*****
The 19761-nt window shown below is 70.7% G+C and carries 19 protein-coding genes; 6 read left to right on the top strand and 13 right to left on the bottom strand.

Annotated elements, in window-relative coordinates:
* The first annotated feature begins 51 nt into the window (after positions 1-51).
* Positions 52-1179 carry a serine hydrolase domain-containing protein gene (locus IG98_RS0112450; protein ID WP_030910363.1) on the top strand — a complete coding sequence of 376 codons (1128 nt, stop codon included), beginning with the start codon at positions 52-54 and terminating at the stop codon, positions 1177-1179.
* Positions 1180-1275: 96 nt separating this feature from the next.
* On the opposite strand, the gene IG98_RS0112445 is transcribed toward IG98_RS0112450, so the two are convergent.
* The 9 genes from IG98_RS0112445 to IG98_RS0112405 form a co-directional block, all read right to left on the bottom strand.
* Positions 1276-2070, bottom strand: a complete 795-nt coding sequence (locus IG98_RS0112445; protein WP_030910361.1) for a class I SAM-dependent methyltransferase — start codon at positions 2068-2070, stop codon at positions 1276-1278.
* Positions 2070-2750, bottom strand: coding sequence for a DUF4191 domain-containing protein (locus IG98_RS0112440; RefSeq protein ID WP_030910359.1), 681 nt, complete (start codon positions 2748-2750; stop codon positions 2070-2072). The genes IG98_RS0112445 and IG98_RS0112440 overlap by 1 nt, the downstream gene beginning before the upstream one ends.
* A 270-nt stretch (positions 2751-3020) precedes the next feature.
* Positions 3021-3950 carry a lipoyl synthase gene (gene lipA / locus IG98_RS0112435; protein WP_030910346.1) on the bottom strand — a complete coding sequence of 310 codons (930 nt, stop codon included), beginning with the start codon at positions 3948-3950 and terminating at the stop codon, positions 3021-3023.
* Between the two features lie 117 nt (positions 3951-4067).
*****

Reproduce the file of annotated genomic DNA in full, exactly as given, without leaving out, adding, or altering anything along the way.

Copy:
The 19761-nt window shown below is 70.7% G+C and carries 19 protein-coding genes; 6 read left to right on the top strand and 13 right to left on the bottom strand.

Annotated elements, in window-relative coordinates:
* The first annotated feature begins 51 nt into the window (after positions 1-51).
* Positions 52-1179 carry a serine hydrolase domain-containing protein gene (locus IG98_RS0112450; protein ID WP_030910363.1) on the top strand — a complete coding sequence of 376 codons (1128 nt, stop codon included), beginning with the start codon at positions 52-54 and terminating at the stop codon, positions 1177-1179.
* Positions 1180-1275: 96 nt separating this feature from the next.
* On the opposite strand, the gene IG98_RS0112445 is transcribed toward IG98_RS0112450, so the two are convergent.
* The 9 genes from IG98_RS0112445 to IG98_RS0112405 form a co-directional block, all read right to left on the bottom strand.
* Positions 1276-2070, bottom strand: a complete 795-nt coding sequence (locus IG98_RS0112445; protein WP_030910361.1) for a class I SAM-dependent methyltransferase — start codon at positions 2068-2070, stop codon at positions 1276-1278.
* Positions 2070-2750, bottom strand: coding sequence for a DUF4191 domain-containing protein (locus IG98_RS0112440; RefSeq protein ID WP_030910359.1), 681 nt, complete (start codon positions 2748-2750; stop codon positions 2070-2072). The genes IG98_RS0112445 and IG98_RS0112440 overlap by 1 nt, the downstream gene beginning before the upstream one ends.
* A 270-nt stretch (positions 2751-3020) precedes the next feature.
* Positions 3021-3950 carry a lipoyl synthase gene (gene lipA / locus IG98_RS0112435; protein WP_030910346.1) on the bottom strand — a complete coding sequence of 310 codons (930 nt, stop codon included), beginning with the start codon at positions 3948-3950 and terminating at the stop codon, positions 3021-3023.
* Between the two features lie 117 nt (positions 3951-4067).